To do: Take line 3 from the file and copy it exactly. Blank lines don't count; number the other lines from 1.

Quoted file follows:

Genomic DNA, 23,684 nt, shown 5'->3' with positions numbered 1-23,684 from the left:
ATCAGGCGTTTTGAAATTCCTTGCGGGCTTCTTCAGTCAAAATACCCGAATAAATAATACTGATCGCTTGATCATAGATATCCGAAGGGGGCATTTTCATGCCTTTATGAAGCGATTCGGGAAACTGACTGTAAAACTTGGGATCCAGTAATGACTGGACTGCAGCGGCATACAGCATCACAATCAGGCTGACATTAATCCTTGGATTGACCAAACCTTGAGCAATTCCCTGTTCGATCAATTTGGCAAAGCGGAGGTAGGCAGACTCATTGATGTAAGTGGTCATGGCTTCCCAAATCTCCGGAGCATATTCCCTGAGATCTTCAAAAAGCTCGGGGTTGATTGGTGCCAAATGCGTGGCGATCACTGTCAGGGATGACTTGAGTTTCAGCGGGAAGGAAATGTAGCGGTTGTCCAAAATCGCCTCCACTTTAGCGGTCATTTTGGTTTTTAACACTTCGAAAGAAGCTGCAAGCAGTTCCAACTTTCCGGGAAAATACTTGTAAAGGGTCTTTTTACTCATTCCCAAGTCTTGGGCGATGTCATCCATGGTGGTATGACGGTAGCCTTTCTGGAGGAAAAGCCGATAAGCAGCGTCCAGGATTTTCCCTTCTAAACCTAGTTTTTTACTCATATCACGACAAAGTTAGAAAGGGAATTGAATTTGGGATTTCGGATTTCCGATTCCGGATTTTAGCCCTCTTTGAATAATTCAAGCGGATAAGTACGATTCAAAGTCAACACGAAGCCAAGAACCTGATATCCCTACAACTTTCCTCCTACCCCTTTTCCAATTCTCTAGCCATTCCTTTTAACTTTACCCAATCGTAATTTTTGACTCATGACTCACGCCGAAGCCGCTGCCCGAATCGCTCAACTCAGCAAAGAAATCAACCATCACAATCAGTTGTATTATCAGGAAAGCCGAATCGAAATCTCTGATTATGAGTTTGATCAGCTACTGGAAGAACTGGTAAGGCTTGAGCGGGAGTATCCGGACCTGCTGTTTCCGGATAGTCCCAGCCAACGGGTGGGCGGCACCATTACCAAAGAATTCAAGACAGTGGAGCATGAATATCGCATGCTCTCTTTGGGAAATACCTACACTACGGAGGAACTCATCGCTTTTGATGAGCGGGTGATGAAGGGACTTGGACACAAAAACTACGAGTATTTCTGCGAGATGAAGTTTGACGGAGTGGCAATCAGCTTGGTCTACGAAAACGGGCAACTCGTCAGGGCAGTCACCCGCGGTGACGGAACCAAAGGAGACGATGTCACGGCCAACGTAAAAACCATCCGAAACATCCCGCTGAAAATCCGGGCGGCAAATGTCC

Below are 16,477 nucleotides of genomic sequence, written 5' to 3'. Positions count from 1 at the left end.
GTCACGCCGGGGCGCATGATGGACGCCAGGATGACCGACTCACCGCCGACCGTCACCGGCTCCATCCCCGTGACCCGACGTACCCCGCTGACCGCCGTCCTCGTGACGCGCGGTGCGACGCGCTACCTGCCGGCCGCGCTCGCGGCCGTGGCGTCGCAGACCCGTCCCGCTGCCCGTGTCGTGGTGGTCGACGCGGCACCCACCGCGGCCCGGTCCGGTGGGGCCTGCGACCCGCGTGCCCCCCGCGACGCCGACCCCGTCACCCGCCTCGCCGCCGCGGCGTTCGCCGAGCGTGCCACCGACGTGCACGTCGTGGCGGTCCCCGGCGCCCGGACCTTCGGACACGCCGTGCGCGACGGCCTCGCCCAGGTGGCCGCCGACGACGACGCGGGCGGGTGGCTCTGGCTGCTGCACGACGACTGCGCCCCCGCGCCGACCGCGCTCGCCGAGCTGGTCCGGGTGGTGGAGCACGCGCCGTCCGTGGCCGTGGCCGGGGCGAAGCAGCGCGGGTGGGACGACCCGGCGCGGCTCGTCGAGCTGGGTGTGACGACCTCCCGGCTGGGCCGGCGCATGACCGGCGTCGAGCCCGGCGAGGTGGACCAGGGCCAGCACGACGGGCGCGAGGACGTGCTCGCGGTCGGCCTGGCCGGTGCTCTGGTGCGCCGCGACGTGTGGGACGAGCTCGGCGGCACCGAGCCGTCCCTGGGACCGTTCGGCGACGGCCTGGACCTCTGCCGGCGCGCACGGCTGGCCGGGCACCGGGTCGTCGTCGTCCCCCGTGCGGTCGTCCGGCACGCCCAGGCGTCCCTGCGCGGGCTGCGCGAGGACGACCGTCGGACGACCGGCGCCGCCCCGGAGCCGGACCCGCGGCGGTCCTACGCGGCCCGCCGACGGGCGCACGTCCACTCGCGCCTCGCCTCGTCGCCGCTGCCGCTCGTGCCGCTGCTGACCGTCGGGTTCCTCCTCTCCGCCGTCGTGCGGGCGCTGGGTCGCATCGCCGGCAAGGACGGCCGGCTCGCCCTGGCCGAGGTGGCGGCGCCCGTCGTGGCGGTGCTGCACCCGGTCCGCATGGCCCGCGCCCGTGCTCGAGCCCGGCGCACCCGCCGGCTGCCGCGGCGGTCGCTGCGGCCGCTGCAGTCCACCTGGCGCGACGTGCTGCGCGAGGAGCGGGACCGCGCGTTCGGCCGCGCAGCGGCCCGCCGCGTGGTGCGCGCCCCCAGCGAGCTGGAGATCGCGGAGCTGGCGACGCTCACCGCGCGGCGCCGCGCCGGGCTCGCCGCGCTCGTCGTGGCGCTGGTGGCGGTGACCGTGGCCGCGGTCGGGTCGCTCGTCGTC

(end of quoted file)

Below are 16,477 nucleotides of genomic sequence, written 5' to 3'. Positions count from 1 at the left end.